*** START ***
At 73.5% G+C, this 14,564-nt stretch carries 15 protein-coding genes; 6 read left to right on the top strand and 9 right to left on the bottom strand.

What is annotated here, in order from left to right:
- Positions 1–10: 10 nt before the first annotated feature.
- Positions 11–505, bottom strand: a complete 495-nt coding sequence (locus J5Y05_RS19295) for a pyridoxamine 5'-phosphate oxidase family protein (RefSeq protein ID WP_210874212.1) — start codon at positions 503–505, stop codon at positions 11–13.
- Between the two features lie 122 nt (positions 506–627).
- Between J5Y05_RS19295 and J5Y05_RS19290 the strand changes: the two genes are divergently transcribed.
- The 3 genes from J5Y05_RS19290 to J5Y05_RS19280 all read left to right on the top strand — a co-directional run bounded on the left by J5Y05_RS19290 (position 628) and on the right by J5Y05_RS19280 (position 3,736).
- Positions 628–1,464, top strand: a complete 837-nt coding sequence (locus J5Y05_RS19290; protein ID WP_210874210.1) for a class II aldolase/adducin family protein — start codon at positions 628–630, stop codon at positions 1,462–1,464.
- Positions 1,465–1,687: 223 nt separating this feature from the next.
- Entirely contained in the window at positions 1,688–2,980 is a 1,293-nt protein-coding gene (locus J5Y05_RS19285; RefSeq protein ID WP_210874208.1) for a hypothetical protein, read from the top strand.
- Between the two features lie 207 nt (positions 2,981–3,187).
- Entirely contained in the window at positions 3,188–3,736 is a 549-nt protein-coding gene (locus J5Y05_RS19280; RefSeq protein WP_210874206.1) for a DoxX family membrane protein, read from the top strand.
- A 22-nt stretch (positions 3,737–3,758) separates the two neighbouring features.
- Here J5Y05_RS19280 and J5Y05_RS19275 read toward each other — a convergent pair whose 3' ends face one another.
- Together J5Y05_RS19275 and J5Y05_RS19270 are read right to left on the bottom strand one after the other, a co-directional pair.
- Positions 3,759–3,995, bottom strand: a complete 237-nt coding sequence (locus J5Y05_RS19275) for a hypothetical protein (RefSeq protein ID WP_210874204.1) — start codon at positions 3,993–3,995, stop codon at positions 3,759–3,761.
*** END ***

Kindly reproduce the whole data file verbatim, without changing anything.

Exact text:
At 73.5% G+C, this 14,564-nt stretch carries 15 protein-coding genes; 6 read left to right on the top strand and 9 right to left on the bottom strand.

What is annotated here, in order from left to right:
- Positions 1–10: 10 nt before the first annotated feature.
- Positions 11–505, bottom strand: a complete 495-nt coding sequence (locus J5Y05_RS19295) for a pyridoxamine 5'-phosphate oxidase family protein (RefSeq protein ID WP_210874212.1) — start codon at positions 503–505, stop codon at positions 11–13.
- Between the two features lie 122 nt (positions 506–627).
- Between J5Y05_RS19295 and J5Y05_RS19290 the strand changes: the two genes are divergently transcribed.
- The 3 genes from J5Y05_RS19290 to J5Y05_RS19280 all read left to right on the top strand — a co-directional run bounded on the left by J5Y05_RS19290 (position 628) and on the right by J5Y05_RS19280 (position 3,736).
- Positions 628–1,464, top strand: a complete 837-nt coding sequence (locus J5Y05_RS19290; protein ID WP_210874210.1) for a class II aldolase/adducin family protein — start codon at positions 628–630, stop codon at positions 1,462–1,464.
- Positions 1,465–1,687: 223 nt separating this feature from the next.
- Entirely contained in the window at positions 1,688–2,980 is a 1,293-nt protein-coding gene (locus J5Y05_RS19285; RefSeq protein ID WP_210874208.1) for a hypothetical protein, read from the top strand.
- Between the two features lie 207 nt (positions 2,981–3,187).
- Entirely contained in the window at positions 3,188–3,736 is a 549-nt protein-coding gene (locus J5Y05_RS19280; RefSeq protein WP_210874206.1) for a DoxX family membrane protein, read from the top strand.
- A 22-nt stretch (positions 3,737–3,758) separates the two neighbouring features.
- Here J5Y05_RS19280 and J5Y05_RS19275 read toward each other — a convergent pair whose 3' ends face one another.
- Together J5Y05_RS19275 and J5Y05_RS19270 are read right to left on the bottom strand one after the other, a co-directional pair.
- Positions 3,759–3,995, bottom strand: a complete 237-nt coding sequence (locus J5Y05_RS19275) for a hypothetical protein (RefSeq protein ID WP_210874204.1) — start codon at positions 3,993–3,995, stop codon at positions 3,759–3,761.